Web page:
A Need for Shelter by Audrey Johnson
“She says it’s not abuse because there’s no bruises, you know, because she doesn’t actually hit me. She just—” Owen twists a hand through the humid air in an arc, a weak summary of the terror his wife causes.
Cicadas sing in the vines and brush that surround the outside of the patio trellis.
Liam’s chest burns with the beginnings of upheaval. “Doesn’t matter if she hits. She hurts you on purpose. That’s abuse.”
Owen shrugs. “She has a point though. She doesn’t beat me or anything, and what’s a little name calling.”
“What about the sex stuff?”
“What sex stuff?” There’s a frown and a scoff. Owen takes a swig of his lemonade. While he plays with the mouthful, swishing it around with his tongue, he stares through the sliding glass doors at the hotel room where he’s hidden the last week. The flex of muscles in Owen’s jaw and neck brings out a sweat on Liam’s forehead. He lets his eyes drift over his friend’s throat, where bruises would decorate were Helen less restrained. Liam edges his hands down the rusty armrests of his chair to keep from yanking on his hair when Owen returns to the conversation, “That doesn’t really count, you know. I mean it’s not like it hurts, not really, she’s just—you know. Sometimes it still feels good. Once I relax.”
Liam reminds himself to breath, to be calm, not accusing. Never accusing. “But you don’t want to do it. That’s the point, you don’t want to and she manipulates you into doing it anyway.”
“Anytime you try to fight back she manages to guilt you into backing down. It’s wrong, Owen. It’s sick.”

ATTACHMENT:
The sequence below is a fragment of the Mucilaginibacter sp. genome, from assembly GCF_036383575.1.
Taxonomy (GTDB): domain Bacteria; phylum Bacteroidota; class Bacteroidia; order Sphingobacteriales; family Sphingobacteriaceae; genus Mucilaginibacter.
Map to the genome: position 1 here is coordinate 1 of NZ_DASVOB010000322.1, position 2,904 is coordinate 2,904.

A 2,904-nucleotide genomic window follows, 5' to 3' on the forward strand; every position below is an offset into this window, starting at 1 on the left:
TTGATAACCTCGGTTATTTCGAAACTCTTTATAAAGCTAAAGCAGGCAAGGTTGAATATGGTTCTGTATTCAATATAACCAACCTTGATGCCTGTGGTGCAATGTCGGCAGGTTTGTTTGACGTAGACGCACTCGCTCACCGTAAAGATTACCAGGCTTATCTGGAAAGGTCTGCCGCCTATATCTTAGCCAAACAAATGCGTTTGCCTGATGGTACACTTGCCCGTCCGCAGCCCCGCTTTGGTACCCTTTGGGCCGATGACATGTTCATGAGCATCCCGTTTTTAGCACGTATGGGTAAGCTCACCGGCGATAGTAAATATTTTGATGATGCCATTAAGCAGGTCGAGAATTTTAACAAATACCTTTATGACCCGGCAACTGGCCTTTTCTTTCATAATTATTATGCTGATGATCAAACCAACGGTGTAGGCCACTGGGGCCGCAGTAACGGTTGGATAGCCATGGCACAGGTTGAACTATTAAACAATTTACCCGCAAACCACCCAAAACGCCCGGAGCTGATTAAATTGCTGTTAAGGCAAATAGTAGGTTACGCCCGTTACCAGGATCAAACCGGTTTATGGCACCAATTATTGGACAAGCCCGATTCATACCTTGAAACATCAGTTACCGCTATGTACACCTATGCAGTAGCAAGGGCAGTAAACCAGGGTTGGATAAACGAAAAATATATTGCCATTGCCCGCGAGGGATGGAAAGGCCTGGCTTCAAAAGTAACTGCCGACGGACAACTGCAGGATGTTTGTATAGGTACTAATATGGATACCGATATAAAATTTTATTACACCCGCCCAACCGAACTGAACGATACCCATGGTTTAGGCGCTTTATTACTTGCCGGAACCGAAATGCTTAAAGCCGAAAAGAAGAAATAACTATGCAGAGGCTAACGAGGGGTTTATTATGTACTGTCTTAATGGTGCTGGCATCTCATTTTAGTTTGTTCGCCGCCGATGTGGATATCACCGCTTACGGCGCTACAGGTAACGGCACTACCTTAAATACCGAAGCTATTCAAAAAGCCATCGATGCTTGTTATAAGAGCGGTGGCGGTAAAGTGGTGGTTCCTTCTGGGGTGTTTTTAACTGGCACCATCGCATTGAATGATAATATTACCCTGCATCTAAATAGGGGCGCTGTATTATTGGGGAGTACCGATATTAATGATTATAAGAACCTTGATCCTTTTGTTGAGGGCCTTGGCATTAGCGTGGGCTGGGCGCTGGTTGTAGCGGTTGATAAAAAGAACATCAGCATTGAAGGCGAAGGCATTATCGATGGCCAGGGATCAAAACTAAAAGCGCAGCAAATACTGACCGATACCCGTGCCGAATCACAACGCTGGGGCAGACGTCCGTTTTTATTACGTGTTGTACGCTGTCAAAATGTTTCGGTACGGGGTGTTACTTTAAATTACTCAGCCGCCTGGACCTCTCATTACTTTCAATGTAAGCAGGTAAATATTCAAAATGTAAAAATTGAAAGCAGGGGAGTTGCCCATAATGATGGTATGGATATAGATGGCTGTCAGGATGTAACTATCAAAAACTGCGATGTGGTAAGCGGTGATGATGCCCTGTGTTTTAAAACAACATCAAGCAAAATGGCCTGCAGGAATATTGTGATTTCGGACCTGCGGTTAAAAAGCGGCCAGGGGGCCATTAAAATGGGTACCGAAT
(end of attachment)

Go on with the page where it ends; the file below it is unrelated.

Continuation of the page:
“Would you quit being so dramatic?” Owen sets his glass down too hard and lemonade sloshes over its side, coating his fingers with sugary liquid.
Squeezing the metal of his chair, Liam waits for Owen to finish cursing and scrubbing his hands over faded jeans before saying, “I’m not being dramatic.”
“Look are you going to leave with me or not?” Laying one hand flat on the table, the other reaches for Owen’s leg. Liam manages to curl it into a fist and bump the man’s knee instead of digging it into cloth and flesh, and pulling.
Owen’s expression goes flat. His words drag in the air, too damp and heavy to contain any snap. “Leaving—running, wouldn’t fix anything. We’re not kids anymore.”
The cicadas cease their song.
Metal scratches over concrete as Liam stands and says, “Fine. I’m done then.”
He makes it to the main door of the hotel room before stopping. The door handle is slick under his fingers. He stares at his nails where they rub against the silver finish.
Shaking his head, he spins on his heel, crosses back to the patio where Owen still sits. He knocks their knees together as he grabs one side of his friend’s face and leans down. First a bite to the top of Owen’s ear, then a kiss to his temple.
Owen doesn’t look up, but he nods.